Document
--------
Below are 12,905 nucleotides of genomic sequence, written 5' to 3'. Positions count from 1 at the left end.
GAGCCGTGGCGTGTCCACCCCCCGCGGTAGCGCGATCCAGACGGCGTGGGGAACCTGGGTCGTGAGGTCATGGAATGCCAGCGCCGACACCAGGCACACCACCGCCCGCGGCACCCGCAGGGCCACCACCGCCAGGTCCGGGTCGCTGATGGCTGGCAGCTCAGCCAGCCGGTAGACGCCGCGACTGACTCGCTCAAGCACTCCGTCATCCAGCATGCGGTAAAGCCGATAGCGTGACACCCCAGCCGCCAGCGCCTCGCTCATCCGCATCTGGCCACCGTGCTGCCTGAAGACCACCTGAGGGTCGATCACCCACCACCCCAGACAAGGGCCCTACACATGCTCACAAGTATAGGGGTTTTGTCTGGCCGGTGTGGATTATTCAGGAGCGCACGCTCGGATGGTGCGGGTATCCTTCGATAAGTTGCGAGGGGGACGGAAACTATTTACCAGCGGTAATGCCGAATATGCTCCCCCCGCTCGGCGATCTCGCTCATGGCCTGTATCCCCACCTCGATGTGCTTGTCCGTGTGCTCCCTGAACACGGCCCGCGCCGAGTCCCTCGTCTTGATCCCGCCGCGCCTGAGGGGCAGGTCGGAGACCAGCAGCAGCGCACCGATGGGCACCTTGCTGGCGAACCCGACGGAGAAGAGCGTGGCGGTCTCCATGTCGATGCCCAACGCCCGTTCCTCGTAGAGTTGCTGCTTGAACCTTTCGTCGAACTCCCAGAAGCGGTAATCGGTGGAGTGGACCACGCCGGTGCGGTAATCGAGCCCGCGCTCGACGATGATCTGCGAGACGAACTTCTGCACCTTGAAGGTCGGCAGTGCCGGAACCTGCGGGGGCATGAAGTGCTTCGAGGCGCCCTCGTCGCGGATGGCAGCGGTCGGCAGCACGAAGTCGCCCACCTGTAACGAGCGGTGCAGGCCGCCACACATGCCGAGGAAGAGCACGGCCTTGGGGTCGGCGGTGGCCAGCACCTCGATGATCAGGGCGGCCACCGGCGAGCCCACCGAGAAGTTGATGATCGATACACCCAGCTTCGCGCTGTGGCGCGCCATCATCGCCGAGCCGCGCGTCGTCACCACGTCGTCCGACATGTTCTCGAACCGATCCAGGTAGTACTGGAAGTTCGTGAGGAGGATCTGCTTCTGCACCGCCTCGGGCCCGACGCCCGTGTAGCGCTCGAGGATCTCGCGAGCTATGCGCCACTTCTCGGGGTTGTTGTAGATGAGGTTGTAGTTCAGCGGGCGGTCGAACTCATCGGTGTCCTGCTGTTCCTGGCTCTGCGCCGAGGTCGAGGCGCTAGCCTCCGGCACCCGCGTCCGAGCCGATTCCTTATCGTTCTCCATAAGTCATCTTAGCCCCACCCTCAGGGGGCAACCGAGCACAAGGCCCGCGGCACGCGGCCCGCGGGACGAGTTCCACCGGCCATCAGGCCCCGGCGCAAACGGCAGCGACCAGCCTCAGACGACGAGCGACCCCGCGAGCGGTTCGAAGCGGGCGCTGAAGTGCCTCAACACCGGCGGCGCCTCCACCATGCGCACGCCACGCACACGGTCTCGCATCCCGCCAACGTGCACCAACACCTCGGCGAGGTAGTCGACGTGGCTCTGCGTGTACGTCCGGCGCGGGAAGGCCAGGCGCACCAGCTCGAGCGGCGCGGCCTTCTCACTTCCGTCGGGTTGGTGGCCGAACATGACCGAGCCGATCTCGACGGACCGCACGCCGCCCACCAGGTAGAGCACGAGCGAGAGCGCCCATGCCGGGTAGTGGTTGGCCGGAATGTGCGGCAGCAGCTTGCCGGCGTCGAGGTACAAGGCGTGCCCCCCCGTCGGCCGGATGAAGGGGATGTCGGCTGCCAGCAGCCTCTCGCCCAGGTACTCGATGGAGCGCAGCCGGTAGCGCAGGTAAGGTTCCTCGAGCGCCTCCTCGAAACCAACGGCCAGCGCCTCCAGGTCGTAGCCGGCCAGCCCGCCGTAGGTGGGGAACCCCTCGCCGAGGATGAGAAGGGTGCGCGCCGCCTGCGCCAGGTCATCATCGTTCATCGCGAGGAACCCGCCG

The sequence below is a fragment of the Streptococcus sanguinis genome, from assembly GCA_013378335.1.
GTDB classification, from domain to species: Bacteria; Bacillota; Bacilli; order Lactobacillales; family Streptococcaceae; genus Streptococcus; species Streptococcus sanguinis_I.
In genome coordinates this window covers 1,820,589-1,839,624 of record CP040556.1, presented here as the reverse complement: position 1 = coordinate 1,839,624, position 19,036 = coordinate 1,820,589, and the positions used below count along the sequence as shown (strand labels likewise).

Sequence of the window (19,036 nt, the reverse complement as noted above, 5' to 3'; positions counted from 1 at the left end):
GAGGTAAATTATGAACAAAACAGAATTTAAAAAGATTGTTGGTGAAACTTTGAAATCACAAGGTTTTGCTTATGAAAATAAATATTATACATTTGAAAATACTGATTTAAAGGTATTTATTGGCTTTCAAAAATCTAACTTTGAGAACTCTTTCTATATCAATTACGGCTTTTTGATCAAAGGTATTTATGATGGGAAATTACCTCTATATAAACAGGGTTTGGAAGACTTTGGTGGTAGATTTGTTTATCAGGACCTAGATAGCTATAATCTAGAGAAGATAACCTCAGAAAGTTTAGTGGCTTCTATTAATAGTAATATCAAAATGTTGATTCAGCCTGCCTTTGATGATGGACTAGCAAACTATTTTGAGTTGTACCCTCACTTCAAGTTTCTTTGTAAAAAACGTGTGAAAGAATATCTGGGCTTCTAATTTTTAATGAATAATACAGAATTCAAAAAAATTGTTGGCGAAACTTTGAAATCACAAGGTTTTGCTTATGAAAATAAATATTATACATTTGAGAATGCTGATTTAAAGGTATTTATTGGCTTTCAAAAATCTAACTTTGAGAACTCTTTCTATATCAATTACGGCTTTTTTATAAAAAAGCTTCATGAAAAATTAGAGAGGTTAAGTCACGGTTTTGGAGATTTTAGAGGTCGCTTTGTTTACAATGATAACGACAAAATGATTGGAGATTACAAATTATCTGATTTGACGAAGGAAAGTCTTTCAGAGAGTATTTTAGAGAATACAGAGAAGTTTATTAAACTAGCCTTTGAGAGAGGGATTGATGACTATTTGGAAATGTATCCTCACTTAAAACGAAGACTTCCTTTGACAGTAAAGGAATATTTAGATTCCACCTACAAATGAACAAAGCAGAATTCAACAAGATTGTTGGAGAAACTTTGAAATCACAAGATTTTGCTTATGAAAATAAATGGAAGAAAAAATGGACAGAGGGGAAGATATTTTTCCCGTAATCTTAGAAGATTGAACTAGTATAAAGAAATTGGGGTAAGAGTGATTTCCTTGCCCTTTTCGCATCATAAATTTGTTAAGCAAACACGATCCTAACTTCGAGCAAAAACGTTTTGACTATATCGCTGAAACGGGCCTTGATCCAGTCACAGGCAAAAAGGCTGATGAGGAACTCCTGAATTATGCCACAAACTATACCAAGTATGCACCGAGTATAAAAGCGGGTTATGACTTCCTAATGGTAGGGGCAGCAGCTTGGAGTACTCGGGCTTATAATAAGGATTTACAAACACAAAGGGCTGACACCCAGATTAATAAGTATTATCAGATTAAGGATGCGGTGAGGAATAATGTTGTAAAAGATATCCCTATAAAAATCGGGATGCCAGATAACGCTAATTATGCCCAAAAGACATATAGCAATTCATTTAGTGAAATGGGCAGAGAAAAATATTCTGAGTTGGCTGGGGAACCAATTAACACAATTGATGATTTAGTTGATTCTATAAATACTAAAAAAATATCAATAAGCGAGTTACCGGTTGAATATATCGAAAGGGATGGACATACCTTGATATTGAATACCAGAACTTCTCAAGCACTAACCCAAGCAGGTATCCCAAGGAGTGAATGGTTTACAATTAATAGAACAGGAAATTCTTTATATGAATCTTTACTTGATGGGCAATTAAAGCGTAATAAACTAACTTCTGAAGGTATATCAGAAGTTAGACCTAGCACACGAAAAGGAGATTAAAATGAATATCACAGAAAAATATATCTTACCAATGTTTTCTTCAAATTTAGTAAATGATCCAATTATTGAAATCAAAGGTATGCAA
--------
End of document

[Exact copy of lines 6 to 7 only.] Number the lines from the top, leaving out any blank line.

Sequence of the window (19,036 nt, the reverse complement as noted above, 5' to 3'; positions counted from 1 at the left end):
GAGGTAAATTATGAACAAAACAGAATTTAAAAAGATTGTTGGTGAAACTTTGAAATCACAAGGTTTTGCTTATGAAAATAAATATTATACATTTGAAAATACTGATTTAAAGGTATTTATTGGCTTTCAAAAATCTAACTTTGAGAACTCTTTCTATATCAATTACGGCTTTTTGATCAAAGGTATTTATGATGGGAAATTACCTCTATATAAACAGGGTTTGGAAGACTTTGGTGGTAGATTTGTTTATCAGGACCTAGATAGCTATAATCTAGAGAAGATAACCTCAGAAAGTTTAGTGGCTTCTATTAATAGTAATATCAAAATGTTGATTCAGCCTGCCTTTGATGATGGACTAGCAAACTATTTTGAGTTGTACCCTCACTTCAAGTTTCTTTGTAAAAAACGTGTGAAAGAATATCTGGGCTTCTAATTTTTAATGAATAATACAGAATTCAAAAAAATTGTTGGCGAAACTTTGAAATCACAAGGTTTTGCTTATGAAAATAAATATTATACATTTGAGAATGCTGATTTAAAGGTATTTATTGGCTTTCAAAAATCTAACTTTGAGAACTCTTTCTATATCAATTACGGCTTTTTTATAAAAAAGCTTCATGAAAAATTAGAGAGGTTAAGTCACGGTTTTGGAGATTTTAGAGGTCGCTTTGTTTACAATGATAACGACAAAATGATTGGAGATTACAAATTATCTGATTTGACGAAGGAAAGTCTTTCAGAGAGTATTTTAGAGAATACAGAGAAGTTTATTAAACTAGCCTTTGAGAGAGGGATTGATGACTATTTGGAAATGTATCCTCACTTAAAACGAAGACTTCCTTTGACAGTAAAGGAATATTTAGATTCCACCTACAAATGAACAAAGCAGAATTCAACAAGATTGTTGGAGAAACTTTGAAATCACAAGATTTTGCTTATGAAAATAAATGGAAGAAAAAATGGACAGAGGGGAAGATATTTTTCCCGTAATCTTAGAAGATTGAACTAGTATAAAGAAATTGGGGTAAGAGTGATTTCCTTGCCCTTTTCGCATCATAAATTTGTTAAGCAAACACGATCCTAACTTCGAGCAAAAACGTTTTGACTATATCGCTGAAACGGGCCTTGATCCAGTCACAGGCAAAAAGGCTGATGAGGAACTCCTGAATTATGCCACAAACTATACCAAGTATGCACCGAGTATAAAAGCGGGTTATGACTTCCTAATGGTAGGGGCAGCAGCTTGGAGTACTCGGGCTTATAATAAGGATTTACAAACACAAAGGGCTGACACCCAGATTAATAAGTATTATCAGATTAAGGATGCGGTGAGGAATAATGTTGTAAAAGATATCCCTATAAAAATCGGGATGCCAGATAACGCTAATTATGCCCAAAAGACATATAGCAATTCATTTAGTGAAATGGGCAGAGAAAAATATTCTGAGTTGGCTGGGGAACCAATTAACACAATTGATGATTTAGTTGATTCTATAAATACTAAAAAAATATCAATAAGCGAGTTACCGGTTGAATATATCGAAAGGGATGGACATACCTTGATATTGAATACCAGAACTTCTCAAGCACTAACCCAAGCAGGTATCCCAAGGAGTGAATGGTTTACAATTAATAGAACAGGAAATTCTTTATATGAATCTTTACTTGATGGGCAATTAAAGCGTAATAAACTAACTTCTGAAGGTATATCAGAAGTTAGACCTAGCACACGAAAAGGAGATTAAAATGAATATCACAGAAAAATATATCTTACCAATGTTTTCTTCAAATTTAGTAAATGATCCAATTATTGAAATCAAAGGTATGCAA